Sure, if you want perfect results limited only by diffraction at 600mm, then buy a real 600mm lens, but for the people who buy this lens, it works very well at all settings, especially 600mm.
Focus really is nearly silent. This is a quiet, refined lens.
With its rounded diaphragm, I don't expect to see sunstars on brilliant points of light.
The Tamron 150-600mm f/5-6.3 is almost all plastic.
I suspect it will be easy to break into two pieces if you bang it. This is why this lens only costs $1,100.
The metal collar works fine.
It has some play when loosened.
It does not have 90º clicks.
It removes by sliding it off the rear of the lens.
I really like the little carrying handle it forms, reminiscent of my Nikon 400/2.8 AF-I.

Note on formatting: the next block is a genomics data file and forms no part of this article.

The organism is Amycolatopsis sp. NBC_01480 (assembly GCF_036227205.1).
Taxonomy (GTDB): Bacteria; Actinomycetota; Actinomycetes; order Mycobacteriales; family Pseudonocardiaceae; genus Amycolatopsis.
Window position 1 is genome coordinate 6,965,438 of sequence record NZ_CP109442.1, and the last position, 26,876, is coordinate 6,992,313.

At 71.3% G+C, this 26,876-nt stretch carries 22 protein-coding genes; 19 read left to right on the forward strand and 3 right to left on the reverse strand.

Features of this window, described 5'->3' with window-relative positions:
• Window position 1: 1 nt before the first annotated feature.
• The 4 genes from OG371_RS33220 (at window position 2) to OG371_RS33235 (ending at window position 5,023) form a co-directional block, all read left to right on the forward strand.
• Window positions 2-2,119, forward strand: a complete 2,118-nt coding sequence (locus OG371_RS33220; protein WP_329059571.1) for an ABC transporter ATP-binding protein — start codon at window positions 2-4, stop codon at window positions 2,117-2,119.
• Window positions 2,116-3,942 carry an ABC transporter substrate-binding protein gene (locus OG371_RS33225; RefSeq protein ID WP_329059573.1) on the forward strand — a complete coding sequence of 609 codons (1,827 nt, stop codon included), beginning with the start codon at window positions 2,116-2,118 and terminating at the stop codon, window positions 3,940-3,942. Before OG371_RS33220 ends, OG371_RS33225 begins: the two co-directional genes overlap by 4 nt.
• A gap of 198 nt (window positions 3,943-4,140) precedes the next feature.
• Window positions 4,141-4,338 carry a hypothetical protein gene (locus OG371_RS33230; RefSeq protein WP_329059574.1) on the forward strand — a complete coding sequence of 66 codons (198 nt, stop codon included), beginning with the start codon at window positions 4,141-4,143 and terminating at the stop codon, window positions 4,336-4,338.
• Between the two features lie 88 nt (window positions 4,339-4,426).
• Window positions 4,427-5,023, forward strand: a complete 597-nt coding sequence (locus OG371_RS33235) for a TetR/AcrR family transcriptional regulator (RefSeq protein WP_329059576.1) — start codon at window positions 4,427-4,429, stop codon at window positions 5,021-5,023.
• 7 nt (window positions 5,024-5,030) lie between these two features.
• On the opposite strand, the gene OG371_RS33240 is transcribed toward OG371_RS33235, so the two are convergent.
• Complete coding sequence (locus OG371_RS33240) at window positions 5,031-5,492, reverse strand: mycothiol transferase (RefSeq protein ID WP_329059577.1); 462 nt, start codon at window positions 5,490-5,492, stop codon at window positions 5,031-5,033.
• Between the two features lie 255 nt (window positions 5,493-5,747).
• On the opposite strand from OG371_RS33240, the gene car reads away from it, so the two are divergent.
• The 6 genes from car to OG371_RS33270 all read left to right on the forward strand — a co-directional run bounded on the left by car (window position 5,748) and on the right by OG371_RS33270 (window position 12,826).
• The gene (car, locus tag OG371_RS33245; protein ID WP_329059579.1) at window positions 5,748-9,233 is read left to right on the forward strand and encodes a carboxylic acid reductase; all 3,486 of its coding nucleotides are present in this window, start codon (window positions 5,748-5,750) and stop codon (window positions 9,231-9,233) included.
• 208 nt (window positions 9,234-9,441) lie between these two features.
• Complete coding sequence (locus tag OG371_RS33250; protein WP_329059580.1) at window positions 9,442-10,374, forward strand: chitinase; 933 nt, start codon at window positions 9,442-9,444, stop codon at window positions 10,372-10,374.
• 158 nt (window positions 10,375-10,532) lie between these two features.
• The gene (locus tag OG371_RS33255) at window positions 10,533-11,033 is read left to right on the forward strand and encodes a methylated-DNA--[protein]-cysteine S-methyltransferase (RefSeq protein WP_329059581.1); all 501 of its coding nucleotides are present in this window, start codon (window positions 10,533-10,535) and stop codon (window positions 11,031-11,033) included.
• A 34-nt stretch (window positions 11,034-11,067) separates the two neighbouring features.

VR and IS is well behaved and works surprisingly well. It settles down quickly, and I have no problems getting sharp shots at 1/60 at 600mm.
Other third-party VR and IS systems I've used have not worked this well; this IS/VR system seems to work as well as Nikon and Canon's.
Tamron 150-600mm f/5-6.3. enlarge.
Tamron 150-600mm f/5-6.3.ÏÏ
FULL - 15m-∞ Switch
This is a focus limiter.
Leave it at FULL.
Set it to 15m-∞ only if the lens is getting confused and trying to rack itself all the way in and out as you try to focus on distant targets. The 15m-∞ position prevents it from autofocusing closer than 15 meters (50 feet).
AF - MF Switch
Auto or manual focus.
Leave it in AF, in which setting you may grab the ring for instant manual override
Use the MF setting only if you want focus to stay where you set it and not move if you tap your shutter button.
I do this for a living, so I only use camera-brand lenses since the price of a lens doesn't matter because I use it every day. See Is It Worth It.
For normal people, this is a very inexpensive way to get to an honest 600mm.
If you really need 600mm, then get this lens over the Nikon or Canon lenses, otherwise, I prefer Nikon or Canon lenses because they work better and last longer.